Gospel: Luke 2:41-52
41 Now every year his parents went to Jerusalem for the festival of the Passover. 42And when he was twelve years old, they went up as usual for the festival. 43When the festival was ended and they started to return, the boy Jesus stayed behind in Jerusalem, but his parents did not know it. 44Assuming that he was in the group of travellers, they went a day’s journey. Then they started to look for him among their relatives and friends. 45When they did not find him, they returned to Jerusalem to search for him. 46After three days they found him in the temple, sitting among the teachers, listening to them and asking them questions. 47And all who heard him were amazed at his understanding and his answers. 48When his parents saw him they were astonished; and his mother said to him, ‘Child, why have you treated us like this? Look, your father and I have been searching for you in great anxiety.’ 49He said to them, ‘Why were you searching for me? Did you not know that I must be in my Father’s house?’ 50But they did not understand what he said to them.
51Then he went down with them and came to Nazareth, and was obedient to them. His mother treasured all these things in her heart.
52 And Jesus increased in wisdom and in years, and in divine and human favour.
I used to wonder how they could miss him for the whole day... but seeing Home Alone: Lost in New York, and having two children who, when they were little, could disappear in a moment, I understand!
Commentators sometimes note how Jesus appears almost from nowhere in Mark’s gospel. Luke (and Matthew) they say, answer the question, “Where did he come from?” This may have been part of their motivation in the introductions to their gospels, but the introductions are not simply romantic, 'human interest' stories. As we have seen, Luke has a clear theological and political agenda.
In this Sunday’s story Jesus is twelve. He is nearing adult life, coming of age. A childhood which was thoroughly and correctly Jewish, is given the divine seal of approval. The Messiah is almost ready to be introduced to public life.
This was a life instigated by God. Jesus was conceived by the will of God, and his birth foretold and announced by angels. His birthplace was unknowingly organised by the Emperor himself. He was taken up to Jerusalem to be circumcised, and was recognised and validated by the prophets of the temple. His family were devout, coming to the Passover festival each year.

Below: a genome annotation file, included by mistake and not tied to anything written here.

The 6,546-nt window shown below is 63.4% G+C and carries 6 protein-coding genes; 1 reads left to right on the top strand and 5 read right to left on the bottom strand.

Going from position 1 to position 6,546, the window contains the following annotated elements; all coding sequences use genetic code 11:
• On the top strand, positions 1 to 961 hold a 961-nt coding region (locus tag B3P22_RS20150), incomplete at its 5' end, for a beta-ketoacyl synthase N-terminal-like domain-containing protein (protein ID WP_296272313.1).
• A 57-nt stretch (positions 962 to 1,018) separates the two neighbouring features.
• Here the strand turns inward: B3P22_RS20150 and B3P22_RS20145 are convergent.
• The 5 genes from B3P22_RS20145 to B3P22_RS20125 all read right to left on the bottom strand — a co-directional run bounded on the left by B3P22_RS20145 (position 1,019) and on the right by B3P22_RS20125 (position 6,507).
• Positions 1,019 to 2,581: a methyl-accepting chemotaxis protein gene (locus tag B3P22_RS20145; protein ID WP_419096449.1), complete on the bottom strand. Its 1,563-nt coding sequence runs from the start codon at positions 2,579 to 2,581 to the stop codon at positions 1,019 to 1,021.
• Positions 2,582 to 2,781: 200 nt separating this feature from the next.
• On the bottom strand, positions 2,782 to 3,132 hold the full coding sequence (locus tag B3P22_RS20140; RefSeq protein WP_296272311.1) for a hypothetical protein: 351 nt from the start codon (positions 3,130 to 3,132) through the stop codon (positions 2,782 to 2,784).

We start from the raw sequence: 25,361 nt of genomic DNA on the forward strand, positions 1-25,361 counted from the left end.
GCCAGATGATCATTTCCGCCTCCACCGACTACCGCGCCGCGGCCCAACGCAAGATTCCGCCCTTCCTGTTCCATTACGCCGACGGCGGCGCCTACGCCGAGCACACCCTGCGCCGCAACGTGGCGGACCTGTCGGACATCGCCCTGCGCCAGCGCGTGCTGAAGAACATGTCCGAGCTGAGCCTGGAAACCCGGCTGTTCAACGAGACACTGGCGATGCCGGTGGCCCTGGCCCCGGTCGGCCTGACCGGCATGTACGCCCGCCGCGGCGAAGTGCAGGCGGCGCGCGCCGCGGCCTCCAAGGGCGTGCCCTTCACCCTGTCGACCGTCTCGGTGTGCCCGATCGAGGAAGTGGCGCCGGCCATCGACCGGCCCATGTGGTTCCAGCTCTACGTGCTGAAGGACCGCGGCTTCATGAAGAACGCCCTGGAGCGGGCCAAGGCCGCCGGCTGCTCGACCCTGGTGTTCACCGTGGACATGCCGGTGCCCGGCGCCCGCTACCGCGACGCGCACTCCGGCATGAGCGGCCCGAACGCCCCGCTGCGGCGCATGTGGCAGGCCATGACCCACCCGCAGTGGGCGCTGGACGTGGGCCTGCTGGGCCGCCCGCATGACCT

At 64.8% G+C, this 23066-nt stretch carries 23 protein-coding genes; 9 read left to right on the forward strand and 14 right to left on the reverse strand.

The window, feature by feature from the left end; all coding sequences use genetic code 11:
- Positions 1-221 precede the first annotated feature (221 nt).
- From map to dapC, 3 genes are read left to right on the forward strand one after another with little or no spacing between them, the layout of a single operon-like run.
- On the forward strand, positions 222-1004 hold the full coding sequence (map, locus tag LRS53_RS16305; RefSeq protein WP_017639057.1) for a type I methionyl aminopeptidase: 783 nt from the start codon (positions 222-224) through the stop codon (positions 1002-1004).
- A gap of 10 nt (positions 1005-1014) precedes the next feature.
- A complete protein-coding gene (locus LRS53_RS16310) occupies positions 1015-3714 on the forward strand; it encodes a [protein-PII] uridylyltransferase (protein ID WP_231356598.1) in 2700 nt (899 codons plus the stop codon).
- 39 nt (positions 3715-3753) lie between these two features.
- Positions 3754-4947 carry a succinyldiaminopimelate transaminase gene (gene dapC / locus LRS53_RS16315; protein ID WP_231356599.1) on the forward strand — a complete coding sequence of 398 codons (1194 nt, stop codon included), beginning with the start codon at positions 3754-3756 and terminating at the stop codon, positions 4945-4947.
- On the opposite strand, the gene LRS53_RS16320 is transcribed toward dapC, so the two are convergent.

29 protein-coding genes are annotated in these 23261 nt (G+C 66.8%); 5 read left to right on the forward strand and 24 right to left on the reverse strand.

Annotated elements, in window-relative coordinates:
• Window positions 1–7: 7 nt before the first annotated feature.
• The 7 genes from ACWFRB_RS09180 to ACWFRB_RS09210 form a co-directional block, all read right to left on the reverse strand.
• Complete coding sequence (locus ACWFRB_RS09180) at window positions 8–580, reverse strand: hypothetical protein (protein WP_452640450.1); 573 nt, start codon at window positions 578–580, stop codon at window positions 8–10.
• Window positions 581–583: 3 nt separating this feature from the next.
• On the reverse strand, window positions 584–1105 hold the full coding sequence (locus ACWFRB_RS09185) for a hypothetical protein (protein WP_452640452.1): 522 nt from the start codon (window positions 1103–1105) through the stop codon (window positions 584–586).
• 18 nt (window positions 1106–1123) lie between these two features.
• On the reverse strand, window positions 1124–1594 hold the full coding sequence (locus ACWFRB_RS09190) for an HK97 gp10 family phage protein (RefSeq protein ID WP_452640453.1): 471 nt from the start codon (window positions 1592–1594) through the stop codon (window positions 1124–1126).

By now his story has begun to diverge from that of Samuel, with whom he was compared in the beginning of Luke. This young boy, was not learning from Eli. In contrast, “all who heard him were amazed at his understanding and his answers.” He was the model son, obedient to his parents, increasing “in wisdom and in years, and in divine and human favour.” What God had planned had come to fruition.
“Did you not know that I must be in my Father’s house?” he told his Mother. He had begun to understand his calling. We are shown a person who could not be better suited to be the Messiah. In chapter three, as John the Baptist begins his ministry during "the fifteenth year of the reign of Emperor Tiberius," Jesus will be ready.
The spirit of this reading, coming immediately after Christmas, is reflected in Jim Strathdee’s hymn I Am the Light of the World.
When the song of the angels is stilled,
When the star in the sky is gone,
When the magi and shepherds have found their way home
The work of Christmas is begun.
I am the light of the world!
You people come and follow me!
When you follow and love
You'll learn the mystery of what you are meant to do and be.
In the sacrament of Communion, there is often a place in the liturgy where the celebrant says, “Come, now, for all is ready.”
In the celebration of the sacrament of Christmas, God is saying to us, “Come now, for all is ready. Let us begin to live out the Gospel.”
I will say on Sunday morning that it is in the living of the Gospel, that we experience the Christmas stories coming true.
Direct Biblical quotations in this page are taken from The New Revised Standard Version Bible, copyright 1989, Division of Christian Education of the National Council of the Churches of Christ in the United States of America. Used by permission. All rights reserved.
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